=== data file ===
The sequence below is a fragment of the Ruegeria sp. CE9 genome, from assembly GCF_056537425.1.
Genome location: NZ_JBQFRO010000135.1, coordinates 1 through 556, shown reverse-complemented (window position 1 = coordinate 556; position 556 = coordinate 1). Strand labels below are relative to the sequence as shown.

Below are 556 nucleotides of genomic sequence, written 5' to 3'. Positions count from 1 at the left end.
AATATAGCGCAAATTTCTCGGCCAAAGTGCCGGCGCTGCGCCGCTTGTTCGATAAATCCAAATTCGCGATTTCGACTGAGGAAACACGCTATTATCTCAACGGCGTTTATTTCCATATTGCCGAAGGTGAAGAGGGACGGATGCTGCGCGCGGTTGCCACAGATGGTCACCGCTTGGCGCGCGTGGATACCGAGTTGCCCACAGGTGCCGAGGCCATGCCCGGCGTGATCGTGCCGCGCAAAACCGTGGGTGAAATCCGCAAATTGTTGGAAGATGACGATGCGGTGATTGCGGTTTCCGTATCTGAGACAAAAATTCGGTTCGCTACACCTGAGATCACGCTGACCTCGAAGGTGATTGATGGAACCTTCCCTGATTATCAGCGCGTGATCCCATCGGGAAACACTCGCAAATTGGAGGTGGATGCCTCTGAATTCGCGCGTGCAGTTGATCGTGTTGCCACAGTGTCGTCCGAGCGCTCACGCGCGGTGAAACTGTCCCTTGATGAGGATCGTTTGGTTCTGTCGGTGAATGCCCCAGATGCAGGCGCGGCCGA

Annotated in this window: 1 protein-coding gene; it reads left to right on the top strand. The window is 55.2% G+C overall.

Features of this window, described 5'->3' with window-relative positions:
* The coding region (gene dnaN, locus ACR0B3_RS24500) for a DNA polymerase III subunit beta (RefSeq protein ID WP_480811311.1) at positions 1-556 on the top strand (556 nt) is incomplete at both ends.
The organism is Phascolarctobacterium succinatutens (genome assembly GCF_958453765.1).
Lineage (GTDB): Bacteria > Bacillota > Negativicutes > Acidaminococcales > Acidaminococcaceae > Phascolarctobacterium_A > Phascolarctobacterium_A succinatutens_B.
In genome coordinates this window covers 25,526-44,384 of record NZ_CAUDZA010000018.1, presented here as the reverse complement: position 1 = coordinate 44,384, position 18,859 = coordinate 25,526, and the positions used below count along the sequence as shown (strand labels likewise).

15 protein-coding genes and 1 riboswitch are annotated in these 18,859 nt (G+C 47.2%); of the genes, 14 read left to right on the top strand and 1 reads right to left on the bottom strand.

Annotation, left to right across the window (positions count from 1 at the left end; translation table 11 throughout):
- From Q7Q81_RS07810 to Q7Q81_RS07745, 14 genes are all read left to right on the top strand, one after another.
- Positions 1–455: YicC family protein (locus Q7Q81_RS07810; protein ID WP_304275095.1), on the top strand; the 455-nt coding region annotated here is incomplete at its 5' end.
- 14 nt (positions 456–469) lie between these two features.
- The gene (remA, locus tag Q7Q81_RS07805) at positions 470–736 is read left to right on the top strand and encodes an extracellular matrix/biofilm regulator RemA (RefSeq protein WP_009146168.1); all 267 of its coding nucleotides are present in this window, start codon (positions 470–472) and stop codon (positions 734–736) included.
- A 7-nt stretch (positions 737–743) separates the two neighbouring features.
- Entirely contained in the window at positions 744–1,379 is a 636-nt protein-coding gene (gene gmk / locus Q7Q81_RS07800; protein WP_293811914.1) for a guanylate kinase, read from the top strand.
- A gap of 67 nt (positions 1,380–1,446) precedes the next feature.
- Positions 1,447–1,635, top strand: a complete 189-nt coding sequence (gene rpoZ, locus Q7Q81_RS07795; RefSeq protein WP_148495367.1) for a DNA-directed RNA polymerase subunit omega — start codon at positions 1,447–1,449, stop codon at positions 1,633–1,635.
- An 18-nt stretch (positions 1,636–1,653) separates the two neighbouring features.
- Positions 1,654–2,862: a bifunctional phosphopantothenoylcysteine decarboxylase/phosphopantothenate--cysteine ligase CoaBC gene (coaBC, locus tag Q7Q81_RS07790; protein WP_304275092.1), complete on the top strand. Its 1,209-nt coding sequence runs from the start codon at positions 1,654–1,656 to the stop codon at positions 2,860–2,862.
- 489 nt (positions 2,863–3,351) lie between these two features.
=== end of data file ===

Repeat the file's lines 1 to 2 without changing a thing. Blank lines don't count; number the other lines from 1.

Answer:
The sequence below is a fragment of the Ruegeria sp. CE9 genome, from assembly GCF_056537425.1.
Genome location: NZ_JBQFRO010000135.1, coordinates 1 through 556, shown reverse-complemented (window position 1 = coordinate 556; position 556 = coordinate 1). Strand labels below are relative to the sequence as shown.